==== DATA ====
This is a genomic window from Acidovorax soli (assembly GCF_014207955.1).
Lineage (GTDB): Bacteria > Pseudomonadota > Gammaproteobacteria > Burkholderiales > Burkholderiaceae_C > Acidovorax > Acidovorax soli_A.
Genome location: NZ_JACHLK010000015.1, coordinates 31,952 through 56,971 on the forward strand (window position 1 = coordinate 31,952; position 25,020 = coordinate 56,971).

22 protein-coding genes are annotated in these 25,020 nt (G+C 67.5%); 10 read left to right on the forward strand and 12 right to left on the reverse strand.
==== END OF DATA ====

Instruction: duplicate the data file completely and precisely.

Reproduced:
This is a genomic window from Acidovorax soli (assembly GCF_014207955.1).
Lineage (GTDB): Bacteria > Pseudomonadota > Gammaproteobacteria > Burkholderiales > Burkholderiaceae_C > Acidovorax > Acidovorax soli_A.
Genome location: NZ_JACHLK010000015.1, coordinates 31,952 through 56,971 on the forward strand (window position 1 = coordinate 31,952; position 25,020 = coordinate 56,971).

22 protein-coding genes are annotated in these 25,020 nt (G+C 67.5%); 10 read left to right on the forward strand and 12 right to left on the reverse strand.